A Third World Diary (Nathanael Gass)

One of the other NANPA students that I learned with is in Africa right now, doing some work with ex-child soldiers. He’s a great guy who is very mature for his age, and is really passionate about using photography to help conditions in third world countries improve. I know that he will one day be working with National Geographic to help these places through photojournalism. He’s not just a great photographer, he’s a great person. It would mean a lot to me if you could please support his efforts by visiting his blog: http://tylercacek.blogspot.com/

Thank you.

Call For Stories (Gabby)

Hello Photographers –
I am currently gathering materials for the spring and summer issue of next year and am looking for articles on the following topics:

– Photoshop (Elements or full) tips
– Full Feature Stories – locations, adventures, your home state, etc
– Shooting on National Wildlife Refuges
– Tips and Tricks

Please email me if you have any ideas or suggestions or if you’d like to work on one of the features listed above – gabby@naturesbestphotography.com.

Also, ENTER OUR PHOTO CONTEST (www.naturesbeststudents.com/takeaction) – the deadline is August 15th and we don’t have that many entries yet. The grand prize winner will receive a Sigma Lens of their choice (up to $600).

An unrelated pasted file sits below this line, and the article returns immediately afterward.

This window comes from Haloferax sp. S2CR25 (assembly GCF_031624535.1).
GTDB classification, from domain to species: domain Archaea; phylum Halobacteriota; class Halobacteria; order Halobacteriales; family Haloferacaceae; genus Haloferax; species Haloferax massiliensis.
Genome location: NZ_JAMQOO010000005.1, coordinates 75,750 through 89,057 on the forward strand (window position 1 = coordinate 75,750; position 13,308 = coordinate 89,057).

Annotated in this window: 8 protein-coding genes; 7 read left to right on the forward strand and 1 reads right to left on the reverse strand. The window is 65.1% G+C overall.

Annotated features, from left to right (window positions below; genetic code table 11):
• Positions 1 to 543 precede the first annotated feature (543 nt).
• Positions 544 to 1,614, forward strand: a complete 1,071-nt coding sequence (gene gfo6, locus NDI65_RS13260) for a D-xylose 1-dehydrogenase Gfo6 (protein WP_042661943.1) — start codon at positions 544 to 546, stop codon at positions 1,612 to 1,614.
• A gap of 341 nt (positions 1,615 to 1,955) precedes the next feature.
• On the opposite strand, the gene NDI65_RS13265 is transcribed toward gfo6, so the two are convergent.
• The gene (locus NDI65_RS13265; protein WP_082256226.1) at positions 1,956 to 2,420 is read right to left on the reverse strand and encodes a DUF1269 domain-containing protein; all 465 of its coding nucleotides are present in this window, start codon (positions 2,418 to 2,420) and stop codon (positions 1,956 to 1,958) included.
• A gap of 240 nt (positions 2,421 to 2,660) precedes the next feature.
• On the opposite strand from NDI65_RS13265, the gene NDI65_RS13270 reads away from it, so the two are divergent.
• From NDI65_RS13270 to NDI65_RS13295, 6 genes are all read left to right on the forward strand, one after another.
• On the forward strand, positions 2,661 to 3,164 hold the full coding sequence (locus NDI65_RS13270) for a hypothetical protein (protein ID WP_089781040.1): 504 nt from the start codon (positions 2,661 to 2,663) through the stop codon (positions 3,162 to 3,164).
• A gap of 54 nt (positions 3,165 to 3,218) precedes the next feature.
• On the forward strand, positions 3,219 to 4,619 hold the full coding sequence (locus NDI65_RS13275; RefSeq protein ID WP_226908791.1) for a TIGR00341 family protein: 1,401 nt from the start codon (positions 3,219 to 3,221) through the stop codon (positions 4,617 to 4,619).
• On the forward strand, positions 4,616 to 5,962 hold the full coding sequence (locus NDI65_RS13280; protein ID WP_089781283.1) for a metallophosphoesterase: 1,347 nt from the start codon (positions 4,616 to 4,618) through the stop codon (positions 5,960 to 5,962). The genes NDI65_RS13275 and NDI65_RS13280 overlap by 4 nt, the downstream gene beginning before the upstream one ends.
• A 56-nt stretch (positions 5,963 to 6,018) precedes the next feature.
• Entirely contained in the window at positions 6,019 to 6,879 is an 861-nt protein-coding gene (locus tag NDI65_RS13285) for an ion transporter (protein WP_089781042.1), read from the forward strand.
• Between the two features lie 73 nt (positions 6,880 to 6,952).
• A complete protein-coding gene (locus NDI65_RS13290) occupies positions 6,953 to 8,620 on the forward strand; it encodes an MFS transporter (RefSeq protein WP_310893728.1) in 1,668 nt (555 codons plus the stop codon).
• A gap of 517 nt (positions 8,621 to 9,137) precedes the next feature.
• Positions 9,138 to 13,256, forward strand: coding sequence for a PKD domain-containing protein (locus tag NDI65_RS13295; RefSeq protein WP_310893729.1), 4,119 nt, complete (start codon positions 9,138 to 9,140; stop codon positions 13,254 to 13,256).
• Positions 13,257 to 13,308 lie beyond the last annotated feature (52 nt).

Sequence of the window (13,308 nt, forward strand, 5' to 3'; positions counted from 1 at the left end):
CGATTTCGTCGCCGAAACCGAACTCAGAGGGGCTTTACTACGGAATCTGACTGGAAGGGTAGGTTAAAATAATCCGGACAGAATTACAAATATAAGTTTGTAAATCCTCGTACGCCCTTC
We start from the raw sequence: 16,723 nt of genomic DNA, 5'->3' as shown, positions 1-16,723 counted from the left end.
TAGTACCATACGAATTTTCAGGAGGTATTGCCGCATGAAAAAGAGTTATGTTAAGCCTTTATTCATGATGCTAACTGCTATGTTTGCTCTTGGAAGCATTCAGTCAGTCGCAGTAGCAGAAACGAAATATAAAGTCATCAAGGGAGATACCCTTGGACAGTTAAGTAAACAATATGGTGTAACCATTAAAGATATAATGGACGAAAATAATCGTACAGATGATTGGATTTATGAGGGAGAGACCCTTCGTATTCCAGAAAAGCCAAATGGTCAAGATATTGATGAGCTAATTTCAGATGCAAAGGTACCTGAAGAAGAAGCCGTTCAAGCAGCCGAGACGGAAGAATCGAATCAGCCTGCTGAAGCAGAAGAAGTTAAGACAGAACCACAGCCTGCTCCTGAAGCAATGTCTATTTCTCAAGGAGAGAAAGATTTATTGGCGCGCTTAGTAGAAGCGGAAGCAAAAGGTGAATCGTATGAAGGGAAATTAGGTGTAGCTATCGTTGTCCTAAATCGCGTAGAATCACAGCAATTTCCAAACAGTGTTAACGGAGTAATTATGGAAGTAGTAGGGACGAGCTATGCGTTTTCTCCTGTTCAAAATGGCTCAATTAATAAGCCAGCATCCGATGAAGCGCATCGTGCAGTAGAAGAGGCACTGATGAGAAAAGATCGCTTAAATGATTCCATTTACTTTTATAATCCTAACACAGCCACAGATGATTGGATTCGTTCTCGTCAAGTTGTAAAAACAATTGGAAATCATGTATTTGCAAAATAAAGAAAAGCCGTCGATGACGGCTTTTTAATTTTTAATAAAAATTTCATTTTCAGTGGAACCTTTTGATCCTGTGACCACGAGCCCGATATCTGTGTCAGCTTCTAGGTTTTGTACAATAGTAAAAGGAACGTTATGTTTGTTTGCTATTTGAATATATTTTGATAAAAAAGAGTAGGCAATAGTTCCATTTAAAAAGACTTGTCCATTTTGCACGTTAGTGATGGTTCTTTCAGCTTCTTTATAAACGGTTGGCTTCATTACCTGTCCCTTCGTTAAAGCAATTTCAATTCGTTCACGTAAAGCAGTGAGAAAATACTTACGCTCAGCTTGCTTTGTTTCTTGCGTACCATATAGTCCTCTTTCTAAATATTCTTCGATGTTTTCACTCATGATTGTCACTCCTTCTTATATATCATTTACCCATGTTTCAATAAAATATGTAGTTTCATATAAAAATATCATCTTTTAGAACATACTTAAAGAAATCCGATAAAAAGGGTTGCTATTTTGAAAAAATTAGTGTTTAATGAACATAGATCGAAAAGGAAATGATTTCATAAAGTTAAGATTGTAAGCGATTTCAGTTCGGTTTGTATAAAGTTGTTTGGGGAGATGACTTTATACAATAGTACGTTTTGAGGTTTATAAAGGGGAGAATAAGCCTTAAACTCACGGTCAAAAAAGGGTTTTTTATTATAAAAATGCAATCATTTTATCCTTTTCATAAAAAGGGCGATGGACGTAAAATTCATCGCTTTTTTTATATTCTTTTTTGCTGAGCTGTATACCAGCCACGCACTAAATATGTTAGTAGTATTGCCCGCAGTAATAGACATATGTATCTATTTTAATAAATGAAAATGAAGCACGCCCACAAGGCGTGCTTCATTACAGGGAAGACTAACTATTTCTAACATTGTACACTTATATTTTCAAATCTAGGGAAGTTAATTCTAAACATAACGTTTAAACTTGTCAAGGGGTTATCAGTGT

P.S. The image included in this email was taken in Peru from a 180 foot canopy tower.

National Geographic Glimpse Writers (Gabby)

Hi Readers –

National Geographic released a new magazine about experiences abroad called Glimpse. They have a great opportunity for young travelers who are spending more than three months abroad (perhas on a school program) and are between 18 and 30 years of age. You can become a correspondent for their website and you receive $600. Check it out: http://glimpse.org/stories/share/.

More soon!

– Gabby

Home and Editing (Gabby)

I’m finally back in North Carolina after a few more days of travel and some visits in the DC area. I am making the switch to Mac this week after spending my whole life as a PC user. It’s time because I need the speed for video editing and I am excited for the MacBook Pro.

I have posted some new images on my website http://www.gabbysalazar.com/ under NEW galleries. For now, here is an image of one of the many orchid species inhabiting the cloud forest. The first two weeks of my trip were spent at this site and I did not have Internet to share images with.

Gabby Salazar

Summer insects (Jodie Randall)

Hot, hazy days in the middle of summer always bring an abundance of butterflies and dragonflies and an enthralling assortment of bugs and beetles.

During the summer months the light can be quite harsh, so rising early and being out in the field at dawn produces the best results. At this time of day, not only is the light softer, but most insects are just waking up, proving much easier to approach.

Arriving at one of my favourite locations on a still, dew-covered morning a couple of weeks ago, I began my search for damselflies and dragonflies resting in the long grasses.

Just as I had hoped, four or five bejewelled common damselflies clung to the blades of a tuft of grass – perfectly still. As I took my photographs the sun rose steadily higher in the sky warming the damselflies, some of which began to vibrate their wings sending a flurry of dew falling to the ground.